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Trading practices (UTPs) - Christmas rush for a deal no longer about protecting farmers

19 December 2018
by eub2 -- last modified 19 December 2018

Retailers and wholesalers expressed dismay at the Agriculture Council decision yesterday to create a completely new class of mid-range company at an arbitrary figure of some 300 million euros, to be covered by the UTP directive.


Speaking this morning Christian Verschueren said:

"We are told that in order to protect family farms, the Council is proposing to extend the scope of this directive to cover mid-sized food manufacturers. The figures being discussed no longer bear any relationship with the interests of farmers. How many family farms have a turnover of 300 million euros? This is a power grab to regulate transactions involving already very profitable manufacturers, with not even a cursory effort to judge its legality or its impact on the rest of the economy, not least consumers."

Negotiators are meeting tomorrow in a desperate rush to get a deal before Christmas. The discussion has left behind the purpose of the directive, which was to benefit farmers. The creation of a category of company above an SME has major implications beyond the farming sector, yet there has been no assessment of this as the Inter-Institutional Agreement on better regulation requires. This scramble to find a compromise also forgets that the directive already provides for a minimum standard at EU level, leaving it to Member States to go beyond if they wish. Abandoning that approach to set an arbitrary figure for all Member States ignores the basic principle of subsidiarity. This is important, as 300 million euros means regulating purchases from almost all companies selling food products in smaller Member States.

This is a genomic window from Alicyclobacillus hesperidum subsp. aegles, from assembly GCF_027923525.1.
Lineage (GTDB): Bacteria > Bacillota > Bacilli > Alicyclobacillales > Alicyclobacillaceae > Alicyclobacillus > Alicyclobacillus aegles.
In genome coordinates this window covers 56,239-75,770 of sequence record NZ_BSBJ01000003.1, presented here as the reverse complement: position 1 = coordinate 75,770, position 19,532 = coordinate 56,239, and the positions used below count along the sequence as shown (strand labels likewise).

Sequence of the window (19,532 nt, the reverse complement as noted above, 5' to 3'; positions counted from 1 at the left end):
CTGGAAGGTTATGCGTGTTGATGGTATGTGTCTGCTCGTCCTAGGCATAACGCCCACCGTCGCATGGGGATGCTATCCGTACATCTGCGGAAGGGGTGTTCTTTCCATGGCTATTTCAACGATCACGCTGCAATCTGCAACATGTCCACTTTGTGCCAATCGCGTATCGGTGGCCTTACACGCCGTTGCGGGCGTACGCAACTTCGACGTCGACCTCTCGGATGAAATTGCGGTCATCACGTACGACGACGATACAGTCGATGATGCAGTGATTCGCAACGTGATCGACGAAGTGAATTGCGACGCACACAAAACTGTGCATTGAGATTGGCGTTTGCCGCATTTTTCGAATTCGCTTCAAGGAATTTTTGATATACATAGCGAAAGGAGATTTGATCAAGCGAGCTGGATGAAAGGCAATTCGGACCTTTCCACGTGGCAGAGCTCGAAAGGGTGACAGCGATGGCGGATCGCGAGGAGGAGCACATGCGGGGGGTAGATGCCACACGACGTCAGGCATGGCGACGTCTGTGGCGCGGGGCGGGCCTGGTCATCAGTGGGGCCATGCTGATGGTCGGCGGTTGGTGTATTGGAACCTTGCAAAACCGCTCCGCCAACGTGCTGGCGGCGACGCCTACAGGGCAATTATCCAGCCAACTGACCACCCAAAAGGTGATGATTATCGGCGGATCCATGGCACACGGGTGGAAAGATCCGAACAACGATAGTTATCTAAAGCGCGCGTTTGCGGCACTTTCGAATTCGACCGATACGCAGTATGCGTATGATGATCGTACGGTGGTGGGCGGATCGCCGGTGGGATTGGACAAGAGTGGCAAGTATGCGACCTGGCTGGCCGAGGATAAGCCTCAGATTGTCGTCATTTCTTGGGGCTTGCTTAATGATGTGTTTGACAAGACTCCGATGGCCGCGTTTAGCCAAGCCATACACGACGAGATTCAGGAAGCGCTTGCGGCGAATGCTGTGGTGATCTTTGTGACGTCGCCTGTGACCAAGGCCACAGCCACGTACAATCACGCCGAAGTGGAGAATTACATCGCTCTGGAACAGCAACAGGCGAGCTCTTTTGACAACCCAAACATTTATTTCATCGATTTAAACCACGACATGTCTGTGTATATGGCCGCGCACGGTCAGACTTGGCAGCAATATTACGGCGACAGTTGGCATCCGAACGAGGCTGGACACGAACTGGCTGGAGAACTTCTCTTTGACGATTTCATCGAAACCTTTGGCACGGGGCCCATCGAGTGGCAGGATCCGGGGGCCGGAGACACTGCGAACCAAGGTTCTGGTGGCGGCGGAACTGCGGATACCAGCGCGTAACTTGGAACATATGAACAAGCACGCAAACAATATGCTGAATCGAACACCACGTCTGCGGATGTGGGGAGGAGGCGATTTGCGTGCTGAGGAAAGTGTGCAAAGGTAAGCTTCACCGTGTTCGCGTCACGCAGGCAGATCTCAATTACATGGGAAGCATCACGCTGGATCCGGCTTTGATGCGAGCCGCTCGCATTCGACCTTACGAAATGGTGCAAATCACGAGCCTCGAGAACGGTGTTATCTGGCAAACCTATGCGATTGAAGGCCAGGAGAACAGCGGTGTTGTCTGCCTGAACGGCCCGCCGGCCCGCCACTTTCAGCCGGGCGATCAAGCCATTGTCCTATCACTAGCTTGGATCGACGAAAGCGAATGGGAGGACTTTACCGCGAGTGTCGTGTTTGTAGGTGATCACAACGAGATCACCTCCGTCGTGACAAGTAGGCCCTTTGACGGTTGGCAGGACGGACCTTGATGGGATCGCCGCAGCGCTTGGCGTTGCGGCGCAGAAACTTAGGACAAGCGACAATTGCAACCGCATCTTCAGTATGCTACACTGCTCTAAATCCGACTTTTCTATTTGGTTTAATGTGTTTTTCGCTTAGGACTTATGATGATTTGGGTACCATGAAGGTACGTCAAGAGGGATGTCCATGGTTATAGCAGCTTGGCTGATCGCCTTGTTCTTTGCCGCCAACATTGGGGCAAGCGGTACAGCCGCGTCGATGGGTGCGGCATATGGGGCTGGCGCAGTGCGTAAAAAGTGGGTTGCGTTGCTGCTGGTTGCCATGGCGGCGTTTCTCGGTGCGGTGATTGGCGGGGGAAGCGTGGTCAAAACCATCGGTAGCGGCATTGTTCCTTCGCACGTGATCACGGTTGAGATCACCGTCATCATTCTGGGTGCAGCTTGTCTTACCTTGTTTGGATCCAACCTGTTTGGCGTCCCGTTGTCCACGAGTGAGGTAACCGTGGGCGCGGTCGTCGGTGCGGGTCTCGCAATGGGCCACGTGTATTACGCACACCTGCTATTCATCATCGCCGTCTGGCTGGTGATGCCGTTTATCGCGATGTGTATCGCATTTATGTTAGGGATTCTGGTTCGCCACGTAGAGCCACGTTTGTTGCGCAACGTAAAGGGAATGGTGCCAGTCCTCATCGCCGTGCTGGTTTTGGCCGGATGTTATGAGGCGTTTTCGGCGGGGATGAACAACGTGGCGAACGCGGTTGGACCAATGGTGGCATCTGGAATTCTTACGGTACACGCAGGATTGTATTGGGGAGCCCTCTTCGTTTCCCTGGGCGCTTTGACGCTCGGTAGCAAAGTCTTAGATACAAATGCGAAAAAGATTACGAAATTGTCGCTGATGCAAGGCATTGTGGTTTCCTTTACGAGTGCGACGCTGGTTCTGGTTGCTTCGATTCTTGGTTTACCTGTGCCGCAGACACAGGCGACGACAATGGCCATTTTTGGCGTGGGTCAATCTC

The rush to do a deal should also not be used as an excuse to ban even more practices driven by the demands of multinational brands. These have no relevance to farmers, and neither their workability nor their impact on the market have been assessed.

Combined with proposals to impose heavy regulation on SME buyers, this adds up to a discriminatory skewing of the market in favour of manufacturers, who already enjoy much higher margins than retailers, and is thus a further breach of basic EU principles of equality before the law. More importantly, these changes bring no benefit to farmers, where regulating a highly processed product will have no feedthrough to the prices farmers are paid.

Verschueren added:

"The negotiations are no longer about farmers, and instead about strengthening the position of manufacturers who have no obligation to pass on any of the benefit to farmers. Indeed, the directive would cover, for example a chocolate bar with almost no ingredients sourced in the EU, yet we are told that this will help European farmers. The directive as amended is discriminatory, bad law, goes far beyond its legal base, and, as such, is legally challengeable."

EuroCommerce is the voice for six million retail, wholesale, and other trading companies. Its members include national commerce federations in 31 countries, Europe's 27 leading retail and wholesale companies, and federations representing specific sectors of commerce.

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